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Letter to the Editor: Maranatha Mess Is a Significant Concern

Written By Editor on 11/8/13 | 11/8/13

Dear Editor:
The Maranatha mess in Richmondville should be of significant concern to residents of Schoharie County. The vast majority of the capital used to build and operate (however briefly) this for-profit, commercial business came from taxpayers. While public incentives for private business are nothing new and can make sense when they encourage real economic development, the scale of tax payer funds given to Maranatha in the form of direct grants, low interest loans and tax abatement's is staggering and is measured in the millions of dollars. The flow of that money was facilitated in large part by the Schoharie County Economic Development Agency whose Director then retired from the agency to become a consultant to Maranatha. Such a convenient and profitable relationship between a County employee and a developer may not be illegal but it should be.
The primary grant given to Maranatha was based on the condition that an historic structure on the site would be restored. It was a stretch from the onset to consider Maranatha eligible for a “Restore NY” grant (ahead of worthy downtown revitalization projects) but when the barn was pulled down by ropes and a tractor, restoring the barn began to look like a transparent ruse to gain access to public funds. Claims of inadvertent damage to the barn as justification for its destruction are not supported in any way by the evidence. A review of documents obtained under FOIL found no insurance claims, no request for compensation made to the “guilty” contractor, no inspection record, no photos and no reports describing the damage. From a documentation perspective the damage never happened, yet the developer was allowed to spend the public money intended for restoration on other things. What the things are is unclear but it would appear that the money was not used to make loan payments, pay overdue utility bills or make the payments in lieu of taxes granted by Schoharie County Industrial Development Agency. The money is gone and the bills are still due.
The Town of Richmondville made the transfer of public money possible by acting as an agent for the funding. Town officials kept the money flowing despite internal documents, including emails, that warned of financial irregularities, funds released without appropriate authorization and double billing. With absolutely no evidence of the alleged damage to the barn, Town officials kept submitting signed vouchers on behalf of the developer and channeling money to her from State agencies. Town officials signed and submitted hundreds of thousands of dollars in vouchers for what was termed “reconstruction” work, despite the fact that the barn was first neglected, then demolished.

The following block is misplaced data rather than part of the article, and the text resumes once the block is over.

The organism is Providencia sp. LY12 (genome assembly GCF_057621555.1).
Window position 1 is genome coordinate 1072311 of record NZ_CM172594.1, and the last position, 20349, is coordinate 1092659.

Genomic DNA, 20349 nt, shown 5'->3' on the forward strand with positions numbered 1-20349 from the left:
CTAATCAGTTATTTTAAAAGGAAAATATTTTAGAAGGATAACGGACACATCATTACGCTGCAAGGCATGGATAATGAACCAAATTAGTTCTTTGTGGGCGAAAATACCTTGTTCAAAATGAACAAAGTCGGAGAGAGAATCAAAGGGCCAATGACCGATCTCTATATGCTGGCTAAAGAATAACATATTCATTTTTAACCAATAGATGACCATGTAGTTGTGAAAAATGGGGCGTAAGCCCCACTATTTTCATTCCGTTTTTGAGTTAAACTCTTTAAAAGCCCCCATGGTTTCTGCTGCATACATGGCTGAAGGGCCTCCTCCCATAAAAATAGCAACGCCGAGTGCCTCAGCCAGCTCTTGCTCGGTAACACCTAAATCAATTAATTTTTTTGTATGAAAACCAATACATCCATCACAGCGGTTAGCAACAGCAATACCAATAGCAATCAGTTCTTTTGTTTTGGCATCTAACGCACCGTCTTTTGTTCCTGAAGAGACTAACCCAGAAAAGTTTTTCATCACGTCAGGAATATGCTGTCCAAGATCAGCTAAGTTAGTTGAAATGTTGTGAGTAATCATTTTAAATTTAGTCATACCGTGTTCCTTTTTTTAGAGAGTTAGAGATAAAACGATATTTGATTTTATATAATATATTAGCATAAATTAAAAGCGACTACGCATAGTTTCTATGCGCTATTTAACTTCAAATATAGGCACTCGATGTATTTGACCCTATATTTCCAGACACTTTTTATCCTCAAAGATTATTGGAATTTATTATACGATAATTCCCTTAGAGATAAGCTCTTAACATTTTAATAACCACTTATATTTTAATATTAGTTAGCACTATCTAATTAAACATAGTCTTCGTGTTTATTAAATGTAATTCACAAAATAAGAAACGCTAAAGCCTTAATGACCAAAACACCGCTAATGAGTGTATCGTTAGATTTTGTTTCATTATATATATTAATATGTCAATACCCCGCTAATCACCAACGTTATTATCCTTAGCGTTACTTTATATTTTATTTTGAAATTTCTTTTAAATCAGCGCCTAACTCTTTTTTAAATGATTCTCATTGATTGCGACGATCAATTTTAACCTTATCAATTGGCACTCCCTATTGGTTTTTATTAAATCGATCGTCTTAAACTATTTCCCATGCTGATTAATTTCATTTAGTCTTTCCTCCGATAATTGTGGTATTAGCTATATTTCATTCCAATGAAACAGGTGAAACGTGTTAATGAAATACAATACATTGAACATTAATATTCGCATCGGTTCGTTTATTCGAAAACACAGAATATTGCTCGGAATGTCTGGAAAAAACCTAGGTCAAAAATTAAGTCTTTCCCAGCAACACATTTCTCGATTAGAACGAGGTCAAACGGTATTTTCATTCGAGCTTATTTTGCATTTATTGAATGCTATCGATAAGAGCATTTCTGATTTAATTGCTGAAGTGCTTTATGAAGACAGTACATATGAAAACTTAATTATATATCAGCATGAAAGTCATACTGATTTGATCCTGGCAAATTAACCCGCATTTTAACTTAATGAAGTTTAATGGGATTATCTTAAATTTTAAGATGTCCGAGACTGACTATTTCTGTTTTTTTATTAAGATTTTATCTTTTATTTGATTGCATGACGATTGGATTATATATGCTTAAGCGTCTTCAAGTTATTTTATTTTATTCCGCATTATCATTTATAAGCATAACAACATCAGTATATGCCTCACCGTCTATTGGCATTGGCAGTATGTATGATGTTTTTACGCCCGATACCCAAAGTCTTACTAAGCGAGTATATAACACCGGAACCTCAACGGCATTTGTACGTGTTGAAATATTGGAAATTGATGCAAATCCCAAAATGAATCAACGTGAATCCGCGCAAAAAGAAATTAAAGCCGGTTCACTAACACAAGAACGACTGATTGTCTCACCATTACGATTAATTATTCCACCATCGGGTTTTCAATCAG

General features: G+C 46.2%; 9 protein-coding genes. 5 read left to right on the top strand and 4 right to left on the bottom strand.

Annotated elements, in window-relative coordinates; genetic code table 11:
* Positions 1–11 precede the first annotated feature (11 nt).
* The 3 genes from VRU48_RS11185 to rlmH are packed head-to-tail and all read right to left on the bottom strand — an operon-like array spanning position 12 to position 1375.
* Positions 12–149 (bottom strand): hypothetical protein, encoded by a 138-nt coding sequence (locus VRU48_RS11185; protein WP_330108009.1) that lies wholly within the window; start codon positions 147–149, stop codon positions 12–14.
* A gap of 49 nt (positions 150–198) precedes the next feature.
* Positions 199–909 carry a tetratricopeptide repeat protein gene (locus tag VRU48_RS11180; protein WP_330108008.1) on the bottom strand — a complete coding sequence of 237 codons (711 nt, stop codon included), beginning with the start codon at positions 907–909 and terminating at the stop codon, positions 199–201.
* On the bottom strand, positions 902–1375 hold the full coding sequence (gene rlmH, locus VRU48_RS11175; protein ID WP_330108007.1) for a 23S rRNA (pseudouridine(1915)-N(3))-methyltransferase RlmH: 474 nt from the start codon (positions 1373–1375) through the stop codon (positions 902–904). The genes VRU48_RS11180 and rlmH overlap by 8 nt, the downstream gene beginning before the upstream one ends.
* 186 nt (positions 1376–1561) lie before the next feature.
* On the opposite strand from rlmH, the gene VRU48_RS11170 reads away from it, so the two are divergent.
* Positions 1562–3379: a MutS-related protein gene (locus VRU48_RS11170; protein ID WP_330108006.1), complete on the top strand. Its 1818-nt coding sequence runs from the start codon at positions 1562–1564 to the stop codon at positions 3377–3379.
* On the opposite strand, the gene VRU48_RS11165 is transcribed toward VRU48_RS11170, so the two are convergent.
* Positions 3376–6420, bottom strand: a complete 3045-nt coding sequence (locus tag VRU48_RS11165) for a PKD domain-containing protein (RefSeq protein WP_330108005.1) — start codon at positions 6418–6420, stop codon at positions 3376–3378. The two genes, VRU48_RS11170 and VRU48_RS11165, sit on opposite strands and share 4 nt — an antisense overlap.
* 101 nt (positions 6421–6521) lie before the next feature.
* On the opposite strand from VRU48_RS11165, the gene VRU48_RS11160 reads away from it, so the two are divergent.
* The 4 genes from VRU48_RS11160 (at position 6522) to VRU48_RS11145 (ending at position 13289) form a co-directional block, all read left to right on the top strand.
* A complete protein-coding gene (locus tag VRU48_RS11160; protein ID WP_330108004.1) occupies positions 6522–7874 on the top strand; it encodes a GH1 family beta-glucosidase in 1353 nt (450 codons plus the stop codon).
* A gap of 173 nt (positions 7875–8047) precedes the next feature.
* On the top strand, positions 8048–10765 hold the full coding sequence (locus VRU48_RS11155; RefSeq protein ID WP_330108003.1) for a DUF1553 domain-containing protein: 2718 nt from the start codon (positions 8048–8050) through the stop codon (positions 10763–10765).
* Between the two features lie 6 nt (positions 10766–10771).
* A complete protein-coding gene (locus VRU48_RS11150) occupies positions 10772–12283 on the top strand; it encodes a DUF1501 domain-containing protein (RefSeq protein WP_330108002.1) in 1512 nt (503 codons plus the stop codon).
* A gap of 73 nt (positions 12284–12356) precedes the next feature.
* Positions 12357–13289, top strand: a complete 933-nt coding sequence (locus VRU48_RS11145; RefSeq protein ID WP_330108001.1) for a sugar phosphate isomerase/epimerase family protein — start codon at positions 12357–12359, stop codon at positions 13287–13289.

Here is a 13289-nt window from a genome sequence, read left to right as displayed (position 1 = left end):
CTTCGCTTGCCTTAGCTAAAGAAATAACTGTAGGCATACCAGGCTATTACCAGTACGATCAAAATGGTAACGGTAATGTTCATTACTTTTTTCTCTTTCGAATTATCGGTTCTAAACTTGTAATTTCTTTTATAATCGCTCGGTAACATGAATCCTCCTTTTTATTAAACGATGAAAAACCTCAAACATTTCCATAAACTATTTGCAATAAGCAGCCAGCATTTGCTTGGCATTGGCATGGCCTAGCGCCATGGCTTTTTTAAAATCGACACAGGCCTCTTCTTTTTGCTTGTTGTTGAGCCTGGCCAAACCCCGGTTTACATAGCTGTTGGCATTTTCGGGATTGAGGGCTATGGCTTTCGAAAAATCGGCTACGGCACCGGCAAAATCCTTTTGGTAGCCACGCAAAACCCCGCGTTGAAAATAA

Richmondville Town officials have feigned surprise and plead ignorance to the financial and community disaster that Maranatha represents but they are not being truthful. They knew of the problems with the project from Day One. They knew first hand about ever changing and nebulous design and business plans. They were made aware of inaccurate and incomplete environmental and site plan reviews. They off-handedly dismissed archaeological reviews that warned of significant negative impacts, they swallowed absurd jobs creation promises and they failed to ask for any meaningful evidence that an implausible business plan would not end up as the abject failure it was.
Public officials failed to even remotely exercise due diligence and ignored the obvious – Maranatha was a poorly conceived and executed project that should never have been given millions in public funds. Now that the worst case scenario has played out we can only hope the same public officials who bumbled their way through a multi-million dollar boondoggle can somehow limit further damage to the tax payers and help prevent another large, vacant structure from blighting the landscape and highlighting our embarrassing lack of professional leadership.
Bob Nied
Richmondville
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